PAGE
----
if ! ssh -o ExitOnForwardFailure=yes -M -S ".ctrl-socket-$PID" -f -N -D "$PROXY_PORT" "$PROXY_DEST"; then
    echo "Failed to open SSH tunnel, exiting"
    exit 1
fi

# Set environment variables to redirect HTTP* traffic through the proxy
export HTTP_PROXY="socks5://127.0.0.1:$PROXY_PORT"
export HTTPS_PROXY="$HTTP_PROXY"

This script is saved as ~/.config/tempproxy.rc and can be sourced to automatically set up a proxy session and have it be torn down when the script exits.

You'll want to use key-based authentication with an unencrypted private key so that you don't need to type anything to initiate the SSH session. For this reason you'll probably want to create a limited user on the target system that can only really do port forwarding. There's a good post on this here.

Talking to the API through the proxy

To allow programs that use the tempproxy.rc script to talk to the Namecheap API, the IP address of the VPS was added to the whitelist. Now that the proxying issue was taken care of, I just needed to wire up the actual certificate renewal process to use it.

The tool I'm using to talk to the Namecheap DNS API is lexicon. It can handle manipulating the DNS records of a ton of providers and integrates really nicely with my ACME client of choice, dehydrated. Also, because it's using the PyNamecheap Python library, which in turn uses requests under the hood, it will automatically use the HTTP*_PROXY environment variables when making requests.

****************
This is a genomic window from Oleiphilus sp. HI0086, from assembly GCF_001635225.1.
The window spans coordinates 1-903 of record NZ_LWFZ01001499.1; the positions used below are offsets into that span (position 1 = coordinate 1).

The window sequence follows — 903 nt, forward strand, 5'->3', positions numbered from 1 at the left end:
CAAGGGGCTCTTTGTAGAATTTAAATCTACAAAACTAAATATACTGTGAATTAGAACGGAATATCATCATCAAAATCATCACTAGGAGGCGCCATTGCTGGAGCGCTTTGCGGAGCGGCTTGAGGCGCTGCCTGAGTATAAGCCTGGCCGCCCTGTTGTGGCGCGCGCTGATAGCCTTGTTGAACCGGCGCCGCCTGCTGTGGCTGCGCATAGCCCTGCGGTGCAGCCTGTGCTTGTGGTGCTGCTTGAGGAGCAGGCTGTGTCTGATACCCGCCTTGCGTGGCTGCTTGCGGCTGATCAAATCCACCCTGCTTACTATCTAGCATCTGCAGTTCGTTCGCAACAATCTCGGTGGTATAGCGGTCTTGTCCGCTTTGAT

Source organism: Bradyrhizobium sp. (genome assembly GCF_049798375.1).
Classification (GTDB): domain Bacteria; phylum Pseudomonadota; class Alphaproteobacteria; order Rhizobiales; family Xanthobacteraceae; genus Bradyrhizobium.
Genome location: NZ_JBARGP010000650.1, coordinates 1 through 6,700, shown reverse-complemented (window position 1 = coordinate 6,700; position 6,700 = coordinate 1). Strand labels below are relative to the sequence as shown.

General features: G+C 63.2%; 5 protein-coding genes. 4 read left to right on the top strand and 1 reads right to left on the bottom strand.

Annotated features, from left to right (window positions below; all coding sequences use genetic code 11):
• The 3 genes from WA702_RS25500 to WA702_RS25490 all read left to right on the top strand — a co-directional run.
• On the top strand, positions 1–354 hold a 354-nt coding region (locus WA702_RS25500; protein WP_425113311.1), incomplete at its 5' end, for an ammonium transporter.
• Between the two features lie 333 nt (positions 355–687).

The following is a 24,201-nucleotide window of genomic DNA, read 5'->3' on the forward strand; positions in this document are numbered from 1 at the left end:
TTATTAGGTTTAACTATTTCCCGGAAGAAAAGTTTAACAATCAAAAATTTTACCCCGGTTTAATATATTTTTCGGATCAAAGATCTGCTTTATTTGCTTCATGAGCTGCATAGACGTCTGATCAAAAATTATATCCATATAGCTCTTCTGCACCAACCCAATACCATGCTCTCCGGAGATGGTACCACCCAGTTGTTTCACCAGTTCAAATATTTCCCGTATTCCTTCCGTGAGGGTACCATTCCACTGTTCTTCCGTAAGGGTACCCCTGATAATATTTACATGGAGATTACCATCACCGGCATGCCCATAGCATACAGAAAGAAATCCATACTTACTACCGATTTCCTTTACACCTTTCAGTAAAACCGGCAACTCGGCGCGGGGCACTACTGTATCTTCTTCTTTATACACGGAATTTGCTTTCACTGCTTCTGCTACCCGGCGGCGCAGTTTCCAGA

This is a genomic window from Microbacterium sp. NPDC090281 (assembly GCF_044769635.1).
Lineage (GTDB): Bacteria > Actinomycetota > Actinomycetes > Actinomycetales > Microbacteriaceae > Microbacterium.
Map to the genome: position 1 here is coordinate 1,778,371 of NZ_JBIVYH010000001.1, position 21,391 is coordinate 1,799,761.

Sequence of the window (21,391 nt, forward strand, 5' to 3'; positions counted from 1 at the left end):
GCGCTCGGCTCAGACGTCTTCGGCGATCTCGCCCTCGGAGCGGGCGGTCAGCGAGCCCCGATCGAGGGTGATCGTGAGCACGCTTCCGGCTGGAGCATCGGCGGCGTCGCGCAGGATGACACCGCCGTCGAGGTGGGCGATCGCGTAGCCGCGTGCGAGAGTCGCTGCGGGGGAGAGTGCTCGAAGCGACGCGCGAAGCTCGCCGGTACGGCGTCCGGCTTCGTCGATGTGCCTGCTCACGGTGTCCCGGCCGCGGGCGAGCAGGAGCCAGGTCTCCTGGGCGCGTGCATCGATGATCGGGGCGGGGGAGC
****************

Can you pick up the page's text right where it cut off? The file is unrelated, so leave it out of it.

The only tricky bit is that the base install of lexicon won't automatically pull in the packages required for accessing the Namecheap API. Likewise, requests won't install packages to support SOCKS proxies. To install all the required packages you'll need to run a command like:

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pip install 'requests[socks]' 'dns-lexicon[namecheap]'

Since lexicon can use environment variables as configuration, I created another small source-able file at ~/.config/lexicon.rc:

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#!/bin/sh
# Sets environment variables for accessing the Namecheap API

# Turn on API access and get an API token here:
# https://ap.www.namecheap.com/settings/tools/apiaccess/
export PROVIDER=namecheap
export LEXICON_NAMECHEAP_USERNAME=<username>
export LEXICON_NAMECHEAP_TOKEN=<api token>

With that in place, the existing automation script that I had previously set up when I switched to using the dns-01 challenge just needed some minor tweaks to source the two new files. I've provided the script below, along with some other useful ones that use the DNS API.